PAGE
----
Automation. Technology will continue to automate both operational processes as well as backend requirements (accounting, reporting, analytics, yield management, promotions, etc). I perceive owners/operators will find ever-increasing services to offer tenants or retail clients. As a result, software solutions will adapt to provide better ability to offer those services.

Second, I predict that operators’ requirements for reporting and analytics will be fulfilled in ways they haven’t ever imagined, and they will be able to collect, drill down and analyze data in new ways.

Integration. For those rental-management software vendors with data centralized in powerful data base applications—with access to third-party solutions via the Internet—integration will provide their clients access to more services that they can leverage to better support their tenants, be more competitive, and increase their profitability.

This might seem like a lofty prediction, but this was really an easy prediction to make because integration is already happening on an ever-increasing scale for some rental-management software vendors.

Certified-mail integration.Accountable Document Solutions is providing the industry ability to automate certified mail processes using technology already in use in the legal industry.

Payment-processing integration. Companies are offering the ability to provide Internet-based credit card and ACH processing as well as make phone and mobile device payments.

Verification integration. Using Internet-based partners, operators will soon be able to verify tenant addresses, phone numbers, e-mail addresses, credit worthiness and background checks in an instant.

Communication integration. Using Internet-based partners, users will also be able to communicate in more efficient ways in an instant at a very low cost per transaction. This would include automated "late" phone calls as well as collection calls.

Customer-relationship management (CRM), marketing and communication. This is a key area where the use of technology will be critical to remaining competitive in the self-storage market.

As competition increases as a result of increasing saturation or decreased demand for self-storage, it will be important for owners/operators to have good and timely data on tenants, why they choose to rent from them and why they come back. An increasing emphasis will be put into tracking and analyzing this information using CRM and survey tools.

It is increasingly important to have a method to measure the return-on-investment of your marketing programs by tracking the effectiveness and use of the programs, and the length-of-stay data generated at the marketing campaign level.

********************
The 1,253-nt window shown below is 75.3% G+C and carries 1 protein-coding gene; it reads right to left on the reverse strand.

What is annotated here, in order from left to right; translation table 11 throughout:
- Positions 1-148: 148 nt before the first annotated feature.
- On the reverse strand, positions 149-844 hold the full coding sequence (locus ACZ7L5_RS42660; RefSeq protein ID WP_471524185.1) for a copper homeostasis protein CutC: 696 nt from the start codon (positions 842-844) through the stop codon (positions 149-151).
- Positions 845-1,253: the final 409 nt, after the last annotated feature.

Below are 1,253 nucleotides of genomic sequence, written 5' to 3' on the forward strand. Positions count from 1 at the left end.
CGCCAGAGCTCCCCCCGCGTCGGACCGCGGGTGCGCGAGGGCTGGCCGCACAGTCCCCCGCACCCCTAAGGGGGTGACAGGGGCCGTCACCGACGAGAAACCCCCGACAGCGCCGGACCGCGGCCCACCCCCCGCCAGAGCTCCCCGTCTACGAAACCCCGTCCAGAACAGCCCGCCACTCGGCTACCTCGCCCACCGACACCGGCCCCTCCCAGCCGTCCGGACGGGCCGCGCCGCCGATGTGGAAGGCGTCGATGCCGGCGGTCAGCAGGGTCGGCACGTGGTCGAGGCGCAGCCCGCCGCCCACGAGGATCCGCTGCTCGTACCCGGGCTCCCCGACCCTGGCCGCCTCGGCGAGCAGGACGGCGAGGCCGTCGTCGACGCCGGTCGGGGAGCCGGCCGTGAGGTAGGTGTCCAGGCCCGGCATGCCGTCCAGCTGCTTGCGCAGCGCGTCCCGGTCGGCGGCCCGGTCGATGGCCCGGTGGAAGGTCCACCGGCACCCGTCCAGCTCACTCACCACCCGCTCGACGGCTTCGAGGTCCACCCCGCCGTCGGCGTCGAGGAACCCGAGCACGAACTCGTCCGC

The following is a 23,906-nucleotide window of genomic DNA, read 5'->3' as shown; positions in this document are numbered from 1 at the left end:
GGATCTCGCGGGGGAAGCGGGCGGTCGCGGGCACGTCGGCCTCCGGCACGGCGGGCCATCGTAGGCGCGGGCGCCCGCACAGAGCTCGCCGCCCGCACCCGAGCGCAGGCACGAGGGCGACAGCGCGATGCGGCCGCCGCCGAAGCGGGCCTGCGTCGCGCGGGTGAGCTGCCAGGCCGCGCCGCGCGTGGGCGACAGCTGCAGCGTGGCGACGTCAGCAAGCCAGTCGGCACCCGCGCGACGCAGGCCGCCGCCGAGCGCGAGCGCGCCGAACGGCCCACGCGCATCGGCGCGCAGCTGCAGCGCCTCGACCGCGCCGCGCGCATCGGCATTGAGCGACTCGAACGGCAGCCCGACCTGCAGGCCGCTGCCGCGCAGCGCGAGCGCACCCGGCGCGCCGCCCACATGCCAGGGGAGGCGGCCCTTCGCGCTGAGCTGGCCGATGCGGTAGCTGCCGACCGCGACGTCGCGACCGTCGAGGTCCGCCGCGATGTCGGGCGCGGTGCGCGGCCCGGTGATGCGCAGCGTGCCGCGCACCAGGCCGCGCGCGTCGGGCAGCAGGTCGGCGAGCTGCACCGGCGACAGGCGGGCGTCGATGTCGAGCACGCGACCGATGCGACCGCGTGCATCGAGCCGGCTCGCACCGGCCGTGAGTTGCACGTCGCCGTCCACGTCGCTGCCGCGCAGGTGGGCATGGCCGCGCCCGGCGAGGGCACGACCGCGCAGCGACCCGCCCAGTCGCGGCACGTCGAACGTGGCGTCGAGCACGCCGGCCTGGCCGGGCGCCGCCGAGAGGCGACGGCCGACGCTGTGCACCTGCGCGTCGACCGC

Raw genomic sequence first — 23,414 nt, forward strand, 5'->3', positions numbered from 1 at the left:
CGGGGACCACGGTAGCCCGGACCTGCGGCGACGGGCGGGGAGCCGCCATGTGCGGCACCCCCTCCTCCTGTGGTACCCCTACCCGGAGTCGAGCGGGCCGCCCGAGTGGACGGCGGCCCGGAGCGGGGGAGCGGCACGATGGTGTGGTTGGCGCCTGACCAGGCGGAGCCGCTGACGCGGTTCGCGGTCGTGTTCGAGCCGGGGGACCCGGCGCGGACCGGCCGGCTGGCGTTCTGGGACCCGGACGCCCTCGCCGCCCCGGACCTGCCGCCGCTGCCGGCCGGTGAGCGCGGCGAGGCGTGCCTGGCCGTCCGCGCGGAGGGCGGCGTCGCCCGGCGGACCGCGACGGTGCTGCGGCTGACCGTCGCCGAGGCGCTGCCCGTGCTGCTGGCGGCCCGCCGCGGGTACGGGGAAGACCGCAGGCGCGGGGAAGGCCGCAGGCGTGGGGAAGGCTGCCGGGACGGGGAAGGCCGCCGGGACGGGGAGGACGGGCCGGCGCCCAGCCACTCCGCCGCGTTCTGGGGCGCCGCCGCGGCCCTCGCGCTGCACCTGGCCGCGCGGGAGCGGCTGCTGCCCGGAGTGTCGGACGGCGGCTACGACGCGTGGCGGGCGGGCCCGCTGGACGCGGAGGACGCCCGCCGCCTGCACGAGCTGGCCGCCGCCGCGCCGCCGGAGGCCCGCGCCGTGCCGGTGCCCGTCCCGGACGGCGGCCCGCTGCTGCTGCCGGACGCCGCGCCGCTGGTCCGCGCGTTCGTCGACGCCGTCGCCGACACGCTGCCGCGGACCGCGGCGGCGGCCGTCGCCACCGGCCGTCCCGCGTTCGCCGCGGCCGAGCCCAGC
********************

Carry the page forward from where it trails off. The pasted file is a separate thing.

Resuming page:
One of the key competitive advantages to marketing in the self-storage market today is search-engine optimization. Larger self-storage operators are using search-engine optimization vendors to increase lead generation off organic and pay-per-click searches. This will become more competitive and used by more operators. It may also shift marketing dollars from traditional Yellow Pages to websites and search optimization.

Another important trend is the use of self-storage call centers to answer all calls. With call agents trained and focused on selling techniques, armed with real-time facility data and a call-agent application, they can make sure every call is answered quickly by a professional agent over extended hours.

I could make many more predictions, but I sense that my odds of getting them all right would start to decrease as I add more to the mix. Clearly, if I can do as well at predicting the future regarding the use of technology as some of my competitors did 10 years ago, we are in for an exciting time in self-storage.

With new self-storage development declining over the past few years, along with increasing competition, I predict owners/operators will adapt to change and successfully implement the technologies on the horizon will be the long-term winners in this unique and interesting industry.

Terry Bagley is the president and CEO of Centershift Inc. Centershift’s latest offerings, STORE Enterprise and STORE Advantage, are the next generation of STORE rental-management solution. The programs are Internet-based rental-management and point-of-sale software for growing, multiple-facility self-storage ownerships. For more information, call 801.303.1300; visit www.centershift.com.

Subscribe to Our Weekly Newsletter
ISS is the most comprehensive source for self-storage news, feature stories, videos and more.

You May Also Like